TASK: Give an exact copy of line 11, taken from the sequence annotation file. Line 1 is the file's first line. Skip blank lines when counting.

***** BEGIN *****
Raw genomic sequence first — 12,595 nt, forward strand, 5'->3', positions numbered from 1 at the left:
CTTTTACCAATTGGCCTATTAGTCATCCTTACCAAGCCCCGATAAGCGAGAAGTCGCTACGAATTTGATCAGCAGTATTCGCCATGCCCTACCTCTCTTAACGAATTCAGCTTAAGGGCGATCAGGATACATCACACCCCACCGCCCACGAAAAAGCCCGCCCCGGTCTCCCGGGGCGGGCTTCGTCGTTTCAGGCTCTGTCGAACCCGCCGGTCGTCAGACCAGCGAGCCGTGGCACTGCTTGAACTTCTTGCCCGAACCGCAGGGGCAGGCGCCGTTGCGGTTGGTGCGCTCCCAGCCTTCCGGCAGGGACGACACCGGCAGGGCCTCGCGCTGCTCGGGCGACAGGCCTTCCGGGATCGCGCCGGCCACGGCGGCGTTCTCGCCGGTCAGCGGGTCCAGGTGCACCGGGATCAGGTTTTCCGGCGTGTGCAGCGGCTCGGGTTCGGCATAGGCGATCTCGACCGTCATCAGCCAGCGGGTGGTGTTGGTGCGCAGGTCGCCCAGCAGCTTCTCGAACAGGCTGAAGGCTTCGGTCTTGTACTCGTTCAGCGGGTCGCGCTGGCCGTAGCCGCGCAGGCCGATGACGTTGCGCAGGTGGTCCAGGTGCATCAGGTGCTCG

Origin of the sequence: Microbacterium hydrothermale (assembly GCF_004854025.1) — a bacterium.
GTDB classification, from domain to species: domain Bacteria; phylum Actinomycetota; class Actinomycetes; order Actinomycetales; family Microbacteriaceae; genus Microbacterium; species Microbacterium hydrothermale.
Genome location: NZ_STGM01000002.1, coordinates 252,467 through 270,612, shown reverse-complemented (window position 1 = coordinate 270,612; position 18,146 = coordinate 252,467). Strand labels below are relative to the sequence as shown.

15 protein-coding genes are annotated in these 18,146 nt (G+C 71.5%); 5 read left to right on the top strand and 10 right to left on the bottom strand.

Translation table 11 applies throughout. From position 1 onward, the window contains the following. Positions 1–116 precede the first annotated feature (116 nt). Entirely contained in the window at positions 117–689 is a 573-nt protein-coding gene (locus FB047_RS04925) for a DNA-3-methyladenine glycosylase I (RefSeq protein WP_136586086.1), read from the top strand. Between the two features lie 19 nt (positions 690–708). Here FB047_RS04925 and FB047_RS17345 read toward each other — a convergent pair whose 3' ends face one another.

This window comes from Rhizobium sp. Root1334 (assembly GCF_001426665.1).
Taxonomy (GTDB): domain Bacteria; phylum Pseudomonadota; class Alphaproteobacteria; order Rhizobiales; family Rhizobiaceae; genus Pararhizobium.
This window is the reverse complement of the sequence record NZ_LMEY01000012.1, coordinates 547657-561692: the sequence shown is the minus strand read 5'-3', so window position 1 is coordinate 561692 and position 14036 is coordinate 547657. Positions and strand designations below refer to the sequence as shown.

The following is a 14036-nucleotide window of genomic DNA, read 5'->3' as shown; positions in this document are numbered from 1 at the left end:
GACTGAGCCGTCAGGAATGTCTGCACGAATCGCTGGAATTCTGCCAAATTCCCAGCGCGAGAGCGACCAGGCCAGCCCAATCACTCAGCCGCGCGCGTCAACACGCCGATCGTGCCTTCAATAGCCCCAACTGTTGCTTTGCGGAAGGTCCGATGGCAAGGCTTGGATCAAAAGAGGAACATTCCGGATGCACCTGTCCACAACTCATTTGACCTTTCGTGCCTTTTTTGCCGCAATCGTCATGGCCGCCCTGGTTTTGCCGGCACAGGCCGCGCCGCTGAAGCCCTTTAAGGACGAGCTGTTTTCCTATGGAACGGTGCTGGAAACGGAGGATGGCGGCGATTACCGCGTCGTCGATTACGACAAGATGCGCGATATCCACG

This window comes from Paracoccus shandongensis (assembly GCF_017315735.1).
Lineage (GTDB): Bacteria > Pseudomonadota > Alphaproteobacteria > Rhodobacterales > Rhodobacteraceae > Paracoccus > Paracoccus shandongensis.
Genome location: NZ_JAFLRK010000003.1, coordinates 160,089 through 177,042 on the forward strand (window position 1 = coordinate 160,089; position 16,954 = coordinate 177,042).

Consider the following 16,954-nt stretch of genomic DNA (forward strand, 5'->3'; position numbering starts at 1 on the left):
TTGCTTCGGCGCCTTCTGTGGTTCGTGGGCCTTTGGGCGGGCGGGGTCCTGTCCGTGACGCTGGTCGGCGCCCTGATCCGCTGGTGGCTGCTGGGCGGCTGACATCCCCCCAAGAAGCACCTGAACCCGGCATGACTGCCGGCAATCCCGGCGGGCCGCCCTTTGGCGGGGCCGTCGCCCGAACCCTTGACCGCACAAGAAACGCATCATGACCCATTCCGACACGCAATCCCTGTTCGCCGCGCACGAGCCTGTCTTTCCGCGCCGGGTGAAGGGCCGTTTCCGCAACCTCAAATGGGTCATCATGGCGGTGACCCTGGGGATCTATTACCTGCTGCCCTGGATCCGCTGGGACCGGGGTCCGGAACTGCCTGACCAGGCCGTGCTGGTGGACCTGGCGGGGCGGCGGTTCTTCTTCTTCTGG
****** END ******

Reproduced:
The following is a 14036-nucleotide window of genomic DNA, read 5'->3' as shown; positions in this document are numbered from 1 at the left end: